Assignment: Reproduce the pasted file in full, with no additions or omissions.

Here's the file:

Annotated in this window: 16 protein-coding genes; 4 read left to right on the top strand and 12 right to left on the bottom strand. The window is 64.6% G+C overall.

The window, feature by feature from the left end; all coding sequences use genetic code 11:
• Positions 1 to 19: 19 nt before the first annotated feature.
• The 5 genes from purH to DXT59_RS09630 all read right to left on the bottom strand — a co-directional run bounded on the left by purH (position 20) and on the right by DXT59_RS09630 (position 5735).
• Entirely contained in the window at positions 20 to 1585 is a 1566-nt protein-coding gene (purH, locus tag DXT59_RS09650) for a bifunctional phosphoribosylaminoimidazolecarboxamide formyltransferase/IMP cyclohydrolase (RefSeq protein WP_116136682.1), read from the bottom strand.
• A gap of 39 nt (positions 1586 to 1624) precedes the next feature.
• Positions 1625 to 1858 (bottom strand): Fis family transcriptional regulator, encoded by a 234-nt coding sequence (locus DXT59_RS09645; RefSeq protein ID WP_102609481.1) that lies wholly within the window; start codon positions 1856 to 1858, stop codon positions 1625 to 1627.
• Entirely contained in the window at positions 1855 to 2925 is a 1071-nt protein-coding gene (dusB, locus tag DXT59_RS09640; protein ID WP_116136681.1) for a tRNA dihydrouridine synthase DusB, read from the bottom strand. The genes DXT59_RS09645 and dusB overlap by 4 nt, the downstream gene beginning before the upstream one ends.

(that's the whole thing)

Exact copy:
Annotated in this window: 16 protein-coding genes; 4 read left to right on the top strand and 12 right to left on the bottom strand. The window is 64.6% G+C overall.

The window, feature by feature from the left end; all coding sequences use genetic code 11:
• Positions 1 to 19: 19 nt before the first annotated feature.
• The 5 genes from purH to DXT59_RS09630 all read right to left on the bottom strand — a co-directional run bounded on the left by purH (position 20) and on the right by DXT59_RS09630 (position 5735).
• Entirely contained in the window at positions 20 to 1585 is a 1566-nt protein-coding gene (purH, locus tag DXT59_RS09650) for a bifunctional phosphoribosylaminoimidazolecarboxamide formyltransferase/IMP cyclohydrolase (RefSeq protein WP_116136682.1), read from the bottom strand.
• A gap of 39 nt (positions 1586 to 1624) precedes the next feature.
• Positions 1625 to 1858 (bottom strand): Fis family transcriptional regulator, encoded by a 234-nt coding sequence (locus DXT59_RS09645; RefSeq protein ID WP_102609481.1) that lies wholly within the window; start codon positions 1856 to 1858, stop codon positions 1625 to 1627.
• Entirely contained in the window at positions 1855 to 2925 is a 1071-nt protein-coding gene (dusB, locus tag DXT59_RS09640; protein ID WP_116136681.1) for a tRNA dihydrouridine synthase DusB, read from the bottom strand. The genes DXT59_RS09645 and dusB overlap by 4 nt, the downstream gene beginning before the upstream one ends.